Pereboom T.C.,University Utrecht | Bondt A.,University Utrecht | Pallaki P.,University Utrecht | Klasson T.D.,University Utrecht | And 10 more authors.
Experimental Hematology | Year: 2014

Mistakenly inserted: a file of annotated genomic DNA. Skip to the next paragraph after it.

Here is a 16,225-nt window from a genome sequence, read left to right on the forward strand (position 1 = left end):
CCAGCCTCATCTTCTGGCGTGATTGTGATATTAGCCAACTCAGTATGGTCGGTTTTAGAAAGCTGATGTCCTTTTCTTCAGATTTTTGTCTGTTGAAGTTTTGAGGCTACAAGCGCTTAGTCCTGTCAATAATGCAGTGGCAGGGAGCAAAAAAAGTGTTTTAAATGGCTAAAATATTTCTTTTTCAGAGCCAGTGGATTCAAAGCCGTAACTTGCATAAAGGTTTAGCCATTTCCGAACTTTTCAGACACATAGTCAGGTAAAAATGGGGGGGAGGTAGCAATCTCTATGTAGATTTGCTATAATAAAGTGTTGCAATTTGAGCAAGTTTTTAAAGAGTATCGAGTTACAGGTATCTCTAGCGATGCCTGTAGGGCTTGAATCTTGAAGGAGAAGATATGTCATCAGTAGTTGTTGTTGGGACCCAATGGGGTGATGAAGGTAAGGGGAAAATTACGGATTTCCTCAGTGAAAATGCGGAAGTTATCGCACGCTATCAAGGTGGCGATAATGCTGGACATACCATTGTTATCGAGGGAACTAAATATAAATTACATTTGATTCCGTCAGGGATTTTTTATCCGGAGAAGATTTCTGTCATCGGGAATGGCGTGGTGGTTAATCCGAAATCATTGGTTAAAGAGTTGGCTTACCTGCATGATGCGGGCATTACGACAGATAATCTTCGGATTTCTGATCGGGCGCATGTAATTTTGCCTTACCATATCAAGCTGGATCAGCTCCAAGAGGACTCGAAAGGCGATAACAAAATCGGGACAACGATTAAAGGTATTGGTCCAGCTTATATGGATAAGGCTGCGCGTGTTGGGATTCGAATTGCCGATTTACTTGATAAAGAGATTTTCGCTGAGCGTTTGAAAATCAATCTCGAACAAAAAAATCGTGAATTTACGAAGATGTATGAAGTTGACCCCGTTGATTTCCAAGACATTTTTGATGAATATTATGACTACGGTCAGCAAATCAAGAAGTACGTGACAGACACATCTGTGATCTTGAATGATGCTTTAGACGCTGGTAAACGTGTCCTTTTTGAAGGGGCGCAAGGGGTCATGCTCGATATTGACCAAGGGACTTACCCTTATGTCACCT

Diamond-Blackfan anemia (DBA) is a bone marrow failure syndrome linked to mutations in ribosomal protein (RP) genes that result in the impaired proliferation of hematopoietic progenitor cells. The etiology of DBA is not completely understood; however, the ribosomal nature of the genes involved has led to speculation that these mutations may alter the landscape of messenger RNA (mRNA) translation. Here, we performed comparative microarray analysis of polysomal mRNA transcripts isolated from lymphoblastoid cell lines derived from DBA patients carrying various haploinsufficient mutations in either RPS19 or RPL11. Different spectrums of changes were observed depending on the mutant gene, with large differences found in RPS19 cells and very few in RPL11 cells. However, we find that the small number of altered transcripts in RPL11 overlap for the most part with those altered inRPS19 cells. We show specifically that levels of branched-chain aminotransferase-1 (BCAT1) transcripts are significantly decreased on the polysomes of both RPS19 and RPL11 cells and that translation of BCAT1 protein is especially impaired in cells with small RP gene mutations, and we provide evidence that this effect may be due in part to the unusually long 5'UTR of the BCAT1 transcript. The BCAT1 enzyme carries out the final step in the biosynthesis and the first step of degradation of the branched-chain amino acids leucine, isoleucine, and valine. Interestingly, several animal models of DBA have reported that leucine ameliorates the anemia phenotypes generated by RPS19 loss. Our study suggests thatRP mutations affect the synthesis of specific proteins involved in regulating amino acid levelsthat are important for maintaining the normal proliferative capacity of hematopoietic cells. © 2014 ISEH - Society for Hematology and Stem Cells.